Paul George said there’s more to his Pacers exit than people realized.
Now with the Clippers, George is spilling a lot of beans.
Appearing on the “Knuckleheads with Quentin Richardson and Darius Miles” podcast, George listed several grievances leading up to his 2017 departure from Indiana – the Pacers trading Danny Granger rather than helping him recover from injury, the Pacers trading George Hill without informing George first, George appearing in trade rumors himself. Then, George revealed the final straw.
You know how it goes. Cats like, “Yo, P, I want to play with you.”
I ain’t going to say the names, because I’m going to keep their business private. I’m just going to say it like this: I had, at the time, the best power forward saying he wanted to come to Indy and team up with me.
They’re like, “We’re a mid-major. We’re a small market. We can’t do it. We’re a small market. We can’t afford that.” I’m like, “The best power forward wants to come play here. Y’all can’t make that work?” They didn’t want to do it.
So, I’m like – now, I’m pissed. Because it’s like, what am I doing here? You know what I mean? They don’t to win. I’ve got the best power forward that want to come play here. Not everybody chooses Indy to come play at. This dude wanted to come play here. They didn’t want to do it.
George said the Pacers called George saying they were instead interested in other players (a top-20/25 power forward and another player recovering from injury).
After that phone call, I’m like, “They don’t get it.” I called my agent like, “Man, get me up out of here.” They don’t want to win.
George told the Pacers he planned to leave in 2018 unrestricted free agency. They traded him to the Thunder for Victor Oladipo and Domantas Sabonis.
The big question: Who was that mystery power forward?
The top power forward in 2017 free agency was Blake Griffin. The Clippers gave him a near-max contract. I doubt he would’ve left L.A. for Indiana.
But the very best power forward in the league was Anthony Davis. And that’s reportedly whom George was referring to.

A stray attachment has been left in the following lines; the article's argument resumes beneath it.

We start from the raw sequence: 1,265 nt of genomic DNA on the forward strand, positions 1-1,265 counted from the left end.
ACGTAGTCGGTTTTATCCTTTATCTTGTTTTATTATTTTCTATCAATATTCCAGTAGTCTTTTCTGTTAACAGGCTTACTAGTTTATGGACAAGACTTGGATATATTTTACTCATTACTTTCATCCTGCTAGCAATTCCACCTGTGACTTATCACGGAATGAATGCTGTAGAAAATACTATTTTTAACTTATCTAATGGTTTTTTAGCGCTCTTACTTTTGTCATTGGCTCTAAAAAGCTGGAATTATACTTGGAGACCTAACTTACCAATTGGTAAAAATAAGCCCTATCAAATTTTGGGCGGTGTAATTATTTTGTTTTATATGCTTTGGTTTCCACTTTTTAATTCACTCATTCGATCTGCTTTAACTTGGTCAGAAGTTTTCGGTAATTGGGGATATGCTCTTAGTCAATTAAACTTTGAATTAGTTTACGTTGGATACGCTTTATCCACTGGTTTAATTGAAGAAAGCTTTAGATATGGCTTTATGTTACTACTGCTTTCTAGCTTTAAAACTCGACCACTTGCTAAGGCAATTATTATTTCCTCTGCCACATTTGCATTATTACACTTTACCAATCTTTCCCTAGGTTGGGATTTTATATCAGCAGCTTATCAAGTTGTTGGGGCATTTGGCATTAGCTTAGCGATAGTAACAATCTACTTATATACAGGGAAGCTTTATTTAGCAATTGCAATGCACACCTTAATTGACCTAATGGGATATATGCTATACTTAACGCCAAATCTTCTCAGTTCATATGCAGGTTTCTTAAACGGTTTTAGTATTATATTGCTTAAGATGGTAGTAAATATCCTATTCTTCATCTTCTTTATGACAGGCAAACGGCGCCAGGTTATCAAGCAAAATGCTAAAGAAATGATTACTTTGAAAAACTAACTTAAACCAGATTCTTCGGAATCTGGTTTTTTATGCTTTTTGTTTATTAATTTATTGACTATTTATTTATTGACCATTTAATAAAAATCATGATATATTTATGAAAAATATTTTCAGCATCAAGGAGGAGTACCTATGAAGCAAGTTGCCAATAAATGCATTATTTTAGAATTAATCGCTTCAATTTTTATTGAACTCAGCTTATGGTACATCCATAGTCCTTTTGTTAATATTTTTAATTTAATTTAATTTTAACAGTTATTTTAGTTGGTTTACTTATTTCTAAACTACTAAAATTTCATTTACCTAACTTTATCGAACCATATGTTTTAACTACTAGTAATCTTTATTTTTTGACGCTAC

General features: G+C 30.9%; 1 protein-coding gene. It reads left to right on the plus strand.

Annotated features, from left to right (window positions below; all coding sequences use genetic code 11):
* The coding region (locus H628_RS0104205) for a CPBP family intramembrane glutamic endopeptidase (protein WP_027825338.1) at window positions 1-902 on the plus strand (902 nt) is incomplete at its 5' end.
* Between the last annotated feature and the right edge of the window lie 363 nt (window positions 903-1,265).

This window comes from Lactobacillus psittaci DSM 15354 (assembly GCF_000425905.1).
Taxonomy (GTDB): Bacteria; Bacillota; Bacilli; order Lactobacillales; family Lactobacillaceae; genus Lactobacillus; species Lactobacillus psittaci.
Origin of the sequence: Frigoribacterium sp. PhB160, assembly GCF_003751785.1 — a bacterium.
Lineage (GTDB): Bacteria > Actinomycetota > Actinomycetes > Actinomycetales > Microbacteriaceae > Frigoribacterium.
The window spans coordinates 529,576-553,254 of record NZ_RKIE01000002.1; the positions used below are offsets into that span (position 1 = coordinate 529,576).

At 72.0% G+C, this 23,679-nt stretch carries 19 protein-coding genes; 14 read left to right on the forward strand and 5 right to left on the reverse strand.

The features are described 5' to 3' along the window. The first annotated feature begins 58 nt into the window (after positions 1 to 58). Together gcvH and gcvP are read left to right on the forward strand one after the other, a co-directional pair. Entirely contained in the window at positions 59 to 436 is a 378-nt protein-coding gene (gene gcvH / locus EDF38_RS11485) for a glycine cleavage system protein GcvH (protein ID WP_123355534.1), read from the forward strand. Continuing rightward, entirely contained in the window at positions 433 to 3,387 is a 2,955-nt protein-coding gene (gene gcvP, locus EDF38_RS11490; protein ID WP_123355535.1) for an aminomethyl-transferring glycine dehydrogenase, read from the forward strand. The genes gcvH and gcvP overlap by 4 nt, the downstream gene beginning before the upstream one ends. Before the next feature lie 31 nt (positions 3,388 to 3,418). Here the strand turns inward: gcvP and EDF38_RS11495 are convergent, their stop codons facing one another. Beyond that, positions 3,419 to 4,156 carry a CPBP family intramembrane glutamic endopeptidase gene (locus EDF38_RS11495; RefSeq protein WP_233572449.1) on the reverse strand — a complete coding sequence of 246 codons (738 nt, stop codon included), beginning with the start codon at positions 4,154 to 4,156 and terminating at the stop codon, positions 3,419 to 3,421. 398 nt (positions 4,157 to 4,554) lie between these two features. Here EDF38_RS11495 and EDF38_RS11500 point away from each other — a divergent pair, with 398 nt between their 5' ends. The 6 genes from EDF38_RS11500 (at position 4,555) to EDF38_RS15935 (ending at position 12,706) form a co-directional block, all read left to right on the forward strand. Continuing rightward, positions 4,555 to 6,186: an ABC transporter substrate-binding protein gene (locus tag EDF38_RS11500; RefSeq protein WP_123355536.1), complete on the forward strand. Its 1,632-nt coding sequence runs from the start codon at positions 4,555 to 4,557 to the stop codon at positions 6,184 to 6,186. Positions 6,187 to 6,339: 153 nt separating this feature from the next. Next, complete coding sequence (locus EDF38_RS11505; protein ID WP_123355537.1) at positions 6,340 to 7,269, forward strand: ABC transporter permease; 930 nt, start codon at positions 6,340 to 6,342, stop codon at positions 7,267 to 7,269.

J. Michael of The Indianapolis Star:
I keep getting Blake Griffin comments over this. It was NOT him. PG is referring to Anthony Davis who had a couple yrs left on his deal. No commitment to #Pacers beyond that and a team gutting itself to get AD and then having to compete w/Lakers in free agency made it a no-go https://t.co/cJ1BppN6L2
— J. Michael (@ThisIsJMichael) June 23, 2020
Davis had three years left on his contract with the Pelicans. Maybe he wouldn’t have stayed in Indiana beyond that, but that’s a long time! Davis and George would have formed an awesome tandem.
Sure, there would have been risk with George headed toward unrestricted free agency in 2018. And acquiring Davis certainly would’ve required surrendering significant long-term assets.
But as George tells it, the Pacers were too risk-averse. I wouldn’t blame him for not wanting to stay with a team afraid of bottoming out and therefore reluctant to reach for championship contention.
Of course, there are other perspectives.
The summer of 2017 was right between Davis steadfastly proclaiming his commitment to New Orleans and openly wondering whether the Pelicans had his back. Would he have really pushed for a trade to Indiana? There’s a big difference between friendly banter with George and actually making a trade request. Stars talk about teaming up far more often than they actually team up.
Even if Davis requested a trade, would the Pelicans really have acquiesced? They resisted trading him when he asked out with just one-and-a-half seasons left on his deal. They had far more leverage when he had three full seasons remaining.
There’s a decent chance George got upset about something that never would’ve happened, anyway.
Interestingly, a fear in Indiana – that George was bound for Los Angeles, maybe taking Davis with him – came to fruition. George (Clippers) and Davis (Lakers) are now rivals there.